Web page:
[0005] Two of the most popular election processes used today are called “lowest ID” (LID) and “highest degree” (HD) election. Unfortunately, the LID process can cause node isolation and can require a significant amount of messaging overhead in order to resolve disconnected network issues. The highest degree election process, on the other hand, does not have issues with node isolation but can require a significant amount of overhead in order to determine which nodes have the highest degree of connectivity. In any case, both the LID and the HD election algorithms can be expensive in terms of network-setup overhead and power consumption.

[0006] Accordingly, there is a need for an efficient coordinator election process that can reduce the total power consumed during network initialization while maintaining algorithm simplicity and requiring a negligible amount of messaging overhead.

BRIEF DESCRIPTION OF THE DRAWINGS

[0007] The features of the present invention, which are believed to be novel, are set forth with particularly in the appended claims. The invention, together with further objects and advantages thereof, may best be understood by reference to the following description, taken in conjunction with the accompanying drawings, in the several figures of which like reference numerals identify like elements, and in which:

[0008] FIG. 1 is a representation of a wireless network distribution with a node selected to initiate a first initialization message in accordance with the present invention;

[0009] FIG. 2 illustrates how the cluster of nodes of FIG. 1 might propagate the node initialization message throughout the network in accordance with the present invention;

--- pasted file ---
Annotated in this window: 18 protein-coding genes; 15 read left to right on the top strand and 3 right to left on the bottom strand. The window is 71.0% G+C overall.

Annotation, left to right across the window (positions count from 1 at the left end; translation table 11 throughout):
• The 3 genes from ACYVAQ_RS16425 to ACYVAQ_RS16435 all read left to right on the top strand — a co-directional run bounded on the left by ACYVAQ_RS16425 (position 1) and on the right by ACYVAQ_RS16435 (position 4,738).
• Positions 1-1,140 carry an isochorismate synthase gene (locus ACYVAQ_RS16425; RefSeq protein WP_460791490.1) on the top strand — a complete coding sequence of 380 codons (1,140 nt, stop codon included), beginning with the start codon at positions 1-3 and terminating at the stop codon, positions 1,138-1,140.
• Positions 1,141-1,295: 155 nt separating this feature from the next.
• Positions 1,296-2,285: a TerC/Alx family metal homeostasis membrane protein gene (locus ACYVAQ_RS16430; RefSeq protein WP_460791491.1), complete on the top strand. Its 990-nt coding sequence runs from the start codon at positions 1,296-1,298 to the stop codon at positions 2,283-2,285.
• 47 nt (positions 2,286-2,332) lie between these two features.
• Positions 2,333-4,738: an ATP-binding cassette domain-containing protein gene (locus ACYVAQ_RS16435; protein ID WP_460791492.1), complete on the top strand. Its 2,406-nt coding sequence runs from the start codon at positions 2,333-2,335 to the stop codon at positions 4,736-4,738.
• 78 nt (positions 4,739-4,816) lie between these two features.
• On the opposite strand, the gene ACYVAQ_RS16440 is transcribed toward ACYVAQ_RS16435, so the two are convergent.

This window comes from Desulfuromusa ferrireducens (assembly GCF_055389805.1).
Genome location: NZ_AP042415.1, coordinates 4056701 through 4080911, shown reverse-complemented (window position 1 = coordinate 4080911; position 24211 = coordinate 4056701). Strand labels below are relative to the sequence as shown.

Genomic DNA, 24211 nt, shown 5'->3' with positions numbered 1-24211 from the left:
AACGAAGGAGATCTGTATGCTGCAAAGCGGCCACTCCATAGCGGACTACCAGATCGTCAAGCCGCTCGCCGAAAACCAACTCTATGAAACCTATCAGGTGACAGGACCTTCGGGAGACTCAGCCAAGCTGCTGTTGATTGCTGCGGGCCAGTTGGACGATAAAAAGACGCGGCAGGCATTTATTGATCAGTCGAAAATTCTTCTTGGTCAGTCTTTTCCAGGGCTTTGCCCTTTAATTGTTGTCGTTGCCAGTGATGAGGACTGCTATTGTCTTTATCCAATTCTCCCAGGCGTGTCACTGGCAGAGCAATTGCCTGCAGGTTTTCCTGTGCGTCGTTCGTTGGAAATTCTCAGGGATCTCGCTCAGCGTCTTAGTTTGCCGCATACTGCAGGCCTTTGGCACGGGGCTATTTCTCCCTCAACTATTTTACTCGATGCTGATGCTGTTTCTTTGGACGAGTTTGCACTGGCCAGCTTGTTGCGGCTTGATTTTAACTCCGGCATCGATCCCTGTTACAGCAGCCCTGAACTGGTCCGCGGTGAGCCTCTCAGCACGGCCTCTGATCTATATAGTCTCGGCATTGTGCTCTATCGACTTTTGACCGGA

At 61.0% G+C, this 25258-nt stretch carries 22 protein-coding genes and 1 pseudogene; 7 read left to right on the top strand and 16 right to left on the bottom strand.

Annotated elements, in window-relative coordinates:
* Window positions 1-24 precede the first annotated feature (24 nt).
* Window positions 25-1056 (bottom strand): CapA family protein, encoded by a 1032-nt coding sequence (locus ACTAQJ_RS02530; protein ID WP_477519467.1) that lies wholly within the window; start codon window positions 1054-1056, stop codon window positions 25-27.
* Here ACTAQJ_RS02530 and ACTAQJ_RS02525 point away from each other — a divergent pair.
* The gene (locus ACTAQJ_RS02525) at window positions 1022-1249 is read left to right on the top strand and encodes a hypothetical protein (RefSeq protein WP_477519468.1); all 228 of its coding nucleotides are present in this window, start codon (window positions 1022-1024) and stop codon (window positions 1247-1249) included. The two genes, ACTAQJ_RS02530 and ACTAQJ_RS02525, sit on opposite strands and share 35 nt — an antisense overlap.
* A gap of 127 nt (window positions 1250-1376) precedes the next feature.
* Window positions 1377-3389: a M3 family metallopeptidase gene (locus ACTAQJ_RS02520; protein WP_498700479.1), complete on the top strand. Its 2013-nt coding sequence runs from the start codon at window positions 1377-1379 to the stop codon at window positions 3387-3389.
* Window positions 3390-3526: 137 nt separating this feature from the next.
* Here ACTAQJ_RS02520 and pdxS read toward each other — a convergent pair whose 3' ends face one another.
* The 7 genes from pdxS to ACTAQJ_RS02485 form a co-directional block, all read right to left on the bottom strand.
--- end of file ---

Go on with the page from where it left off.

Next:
[0010] FIG. 3 is a table representing an example of each node of FIG. 1 picking a random time to compete for coordinator status in accordance with the present invention;

[0011] FIG. 4 is an example of overlapping coverage areas and a corresponding table of coordinator devices elected in accordance with the coordinator election process of the present invention;

[0012] FIG. 5 shows an example of simulation results achieved using the coordinator election process of the present invention; and

[0013] FIG. 6 is a more detailed flow diagram of the coordinator device election process in accordance with the present invention.

DETAILED DESCRIPTION OF THE PREFERRED EMBODIMENT

[0014] While the specification concludes with claims defining the features of the invention that are regarded as novel, it is believed that the invention will be better understood from a consideration of the following description in conjunction with the drawing figures, in which like reference numerals are carried forward.

[0015] In accordance with the present invention, a method for electing coordination devices in a wireless network is provided and described in detail below. The coordinating devices operate by scheduling communication rendezvous between nodes in conjunction with network timing and synchronization. The coordination device election process of the present invention is a very efficient process that reduces the total power consumed during network initialization while maintaining process simplicity and using only a negligible amount of messaging overhead.

[0016] To illustrate how the coordination device election process of the present invention operates, an example scenario is provided throughout FIGS. 1-5 in which a plurality of nodes are deployed into an environment. FIG. 1 shows an example of a wireless network distribution 100 of a plurality of nodes labeled by node designators 1-17 which are waiting to start the election process by keeping their receivers powered on. In accordance with the present invention, the coordinator election process is conducted as follows: